Thursday

27th Feb 2020

Ukraine comic-president invited to EU capitals

  • Volodymyr Zelensky (c) on stage in Kiev last August (Photo: Vadim Chuprina)

EU leaders have invited Ukrainian TV comic Volodymyr Zelensky to Berlin and Brussels after he became the country's new president in a landslide victory on Sunday (21 April).

They pledged further "support" to Ukraine against Russian aggression and urged the political newcomer to pursue pro-Western reform.

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  • Petro Poroshenko (r) was a frequent visitor in EU capitals (Photo: consilium.europa.eudering)

But for some Ukrainian commentators his victory marked Ukraine's "exit from reality" in dangerous times.

"I would be glad to welcome you soon in Berlin and I wish you good luck," German chancellor Angela Merkel said in a statement on Monday.

"We ... look forward to meeting you at the earliest mutually agreed date," EU Council president Donald Tusk and European Commission president Jean-Claude Juncker added in a letter the same day.

They spoke after Zelensky won by 73 percent in the second round of presidential elections one day earlier.

The 41-year old comedian burst onto the political scene in the New Year on the back of a TV series in which he played a schoolteacher who was elected president by accident and invited by Merkel to Berlin by mistake because she thought he was someone else.

His predecessor, Petro Poroshenko, a 53-year old pro-Western oligarch, was a frequent visitor in the German, French, EU, and US capitals over the past five years.

But Ukrainian voters turned against him due to fatigue with corruption and Russian warfare in east Ukraine and beyond.

Zelensky's win, after a campaign which mocked the Ukrainian elite but said little on policy, poses questions for Ukraine's future EU and Russia relations.

Merkel, for her part, urged him to continue Poroshenko's "stabilisation of Ukraine and peaceful conflict resolution" as well as "implementation of centralised judicial reforms, decentralisation, and the fight against corruption".

Tusk and Juncker likewise urged more of the same.

They said they "strongly believed" Ukraine should continue to align itself with the West in economic terms and pledged "the EU's continued and steadfast support of Ukraine's sovereignty, independence, and territorial integrity".

They also pledged "support to Ukraine's reform path" on "the rule of law, fighting corruption, and economic stability".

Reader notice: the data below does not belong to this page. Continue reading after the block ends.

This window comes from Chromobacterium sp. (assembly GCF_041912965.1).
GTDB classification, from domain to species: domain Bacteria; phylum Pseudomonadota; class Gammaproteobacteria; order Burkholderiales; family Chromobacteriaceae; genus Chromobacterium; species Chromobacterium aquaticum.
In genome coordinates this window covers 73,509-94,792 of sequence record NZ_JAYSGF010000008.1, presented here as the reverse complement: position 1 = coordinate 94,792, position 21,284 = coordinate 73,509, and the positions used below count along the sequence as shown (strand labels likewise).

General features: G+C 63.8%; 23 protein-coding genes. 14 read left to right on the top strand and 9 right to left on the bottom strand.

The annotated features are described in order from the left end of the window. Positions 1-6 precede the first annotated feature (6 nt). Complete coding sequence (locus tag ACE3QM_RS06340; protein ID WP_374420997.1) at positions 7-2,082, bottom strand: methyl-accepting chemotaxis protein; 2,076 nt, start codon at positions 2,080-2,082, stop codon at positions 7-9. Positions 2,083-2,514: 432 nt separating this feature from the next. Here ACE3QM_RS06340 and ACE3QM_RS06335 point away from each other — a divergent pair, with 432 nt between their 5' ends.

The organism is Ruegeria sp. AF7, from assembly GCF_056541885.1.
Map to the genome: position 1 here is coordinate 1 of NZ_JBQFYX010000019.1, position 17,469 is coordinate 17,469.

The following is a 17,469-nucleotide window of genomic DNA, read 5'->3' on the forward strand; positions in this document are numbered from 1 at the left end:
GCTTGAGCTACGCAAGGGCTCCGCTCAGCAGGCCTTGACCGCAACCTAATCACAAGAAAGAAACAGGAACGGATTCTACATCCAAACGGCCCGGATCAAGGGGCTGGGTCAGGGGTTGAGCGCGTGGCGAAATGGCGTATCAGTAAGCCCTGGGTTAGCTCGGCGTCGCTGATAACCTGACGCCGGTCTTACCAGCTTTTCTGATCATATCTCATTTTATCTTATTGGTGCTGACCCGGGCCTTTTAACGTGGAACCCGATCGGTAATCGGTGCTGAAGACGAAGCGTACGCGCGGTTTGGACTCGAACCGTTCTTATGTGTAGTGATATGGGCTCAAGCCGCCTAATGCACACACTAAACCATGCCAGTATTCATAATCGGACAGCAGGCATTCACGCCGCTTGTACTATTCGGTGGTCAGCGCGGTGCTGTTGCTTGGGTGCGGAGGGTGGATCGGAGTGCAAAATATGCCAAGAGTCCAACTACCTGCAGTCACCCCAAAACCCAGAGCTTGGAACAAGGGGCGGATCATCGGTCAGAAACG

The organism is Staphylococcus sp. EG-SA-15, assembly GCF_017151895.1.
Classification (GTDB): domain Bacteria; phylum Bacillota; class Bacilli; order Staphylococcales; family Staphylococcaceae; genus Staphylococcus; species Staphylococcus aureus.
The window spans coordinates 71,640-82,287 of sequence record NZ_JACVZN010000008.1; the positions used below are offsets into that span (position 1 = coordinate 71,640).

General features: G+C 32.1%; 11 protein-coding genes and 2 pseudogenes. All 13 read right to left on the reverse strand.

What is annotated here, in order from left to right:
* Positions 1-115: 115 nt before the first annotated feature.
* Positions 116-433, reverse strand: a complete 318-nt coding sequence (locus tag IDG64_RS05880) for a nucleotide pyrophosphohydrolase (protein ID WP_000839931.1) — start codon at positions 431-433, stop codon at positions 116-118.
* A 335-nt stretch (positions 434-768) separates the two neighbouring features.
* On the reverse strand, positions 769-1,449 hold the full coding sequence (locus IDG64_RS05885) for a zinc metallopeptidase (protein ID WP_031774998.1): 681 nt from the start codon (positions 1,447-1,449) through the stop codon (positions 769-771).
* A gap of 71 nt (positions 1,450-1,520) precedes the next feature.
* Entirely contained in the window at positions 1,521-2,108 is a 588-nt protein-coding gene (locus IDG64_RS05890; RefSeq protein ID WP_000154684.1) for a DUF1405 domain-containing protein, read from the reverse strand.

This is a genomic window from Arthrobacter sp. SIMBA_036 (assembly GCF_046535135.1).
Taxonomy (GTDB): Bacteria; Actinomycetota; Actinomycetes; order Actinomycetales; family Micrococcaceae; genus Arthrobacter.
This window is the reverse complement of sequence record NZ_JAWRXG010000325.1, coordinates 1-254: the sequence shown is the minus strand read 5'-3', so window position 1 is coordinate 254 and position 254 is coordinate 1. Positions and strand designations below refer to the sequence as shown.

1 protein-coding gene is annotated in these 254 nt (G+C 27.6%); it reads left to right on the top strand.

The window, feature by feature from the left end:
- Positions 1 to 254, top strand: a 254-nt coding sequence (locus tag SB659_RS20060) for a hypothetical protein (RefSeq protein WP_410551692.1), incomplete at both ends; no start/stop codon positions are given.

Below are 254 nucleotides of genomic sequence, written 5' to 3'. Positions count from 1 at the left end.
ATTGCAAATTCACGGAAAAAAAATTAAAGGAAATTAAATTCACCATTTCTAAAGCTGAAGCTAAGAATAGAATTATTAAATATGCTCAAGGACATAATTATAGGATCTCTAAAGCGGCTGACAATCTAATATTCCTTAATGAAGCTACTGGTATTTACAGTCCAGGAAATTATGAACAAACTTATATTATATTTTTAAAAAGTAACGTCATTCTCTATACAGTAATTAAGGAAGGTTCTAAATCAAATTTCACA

Zelensky had promised to continue EU and Nato integration in his campaign.

He appeared to thumb his nose at Moscow and the kind of authoritarian regime in Russia that would never have allowed a free and fair vote as in Ukraine on Sunday.

"I can say as a citizen of Ukraine to all countries of the post-Soviet Union: Look at us - everything is possible," he said after his win became clear.

His democratic victory and his Jewish origin also struck a blow against Russian propaganda that Ukraine's 2014 pro-Western revolution was a "Nazi-fascist coup d'etat," according to Anne Applebaum, a commentator on European affairs for US newspaper The Washington Times.

For his part, Russian president Vladimir Putin had refused to meet or talk with Poroshenko in recent months.

He also ordered more intense fire by his forces in east Ukraine in the run-up to Sunday's vote, Ukrainian deputy foreign minister Yehor Bozhok told EUobserver.

Putin's spokesman, Dmitry Peskov, said on Sunday: "It's too early to talk about president Putin congratulating Mr Zelensky, or about the possibility of working together. It will only be possible to judge based on real actions".

Russian prime minister Dmitry Medvedev was equally wary, saying he had "no illusions" that Zelensky would repeat Poroshenko's "ideological tenets".

Those "real actions" will begin with Zelensky's appointment of the country's new interior minister, prosecutor general, and foreign, and defence policy chiefs.

His decision on how to conduct peace talks with the Russia-occupied territories in east Ukraine will be a further test.

Poroshenko, in a post-election statement, warned that "with a new, inexperienced Ukrainian president, Ukraine could be quickly returned to Russia's orbit of influence".

Zelensky's election would mean he was "no longer a comic" but a "commander-in-chief of a major European country in war time", Bozhok, the deputy foreign minister, told this website in the run-up to the second round.

But for some experts, the nature of Zelensky's campaign, did not bode well.

His win relied on viral jokes, video clips, and social media posts instead of serious face-to-face debate, Ariana Gic, a Canadian expert on Ukraine, and Roman Sohn, a Ukrainian columnist, said in their blog.

It also relied on populist claims and targeted older, less-well educated people the same way the Brexit campaign did in the UK in 2016, they added.

The campaign was designed to "hide the real person behind the virtual candidate from the people", they said.

"The result of the first round of the Ukrainian presidential elections is probably best compared to Brexit," they added.

But "in Ukraine's case, it is a vote for exit from reality", they said.

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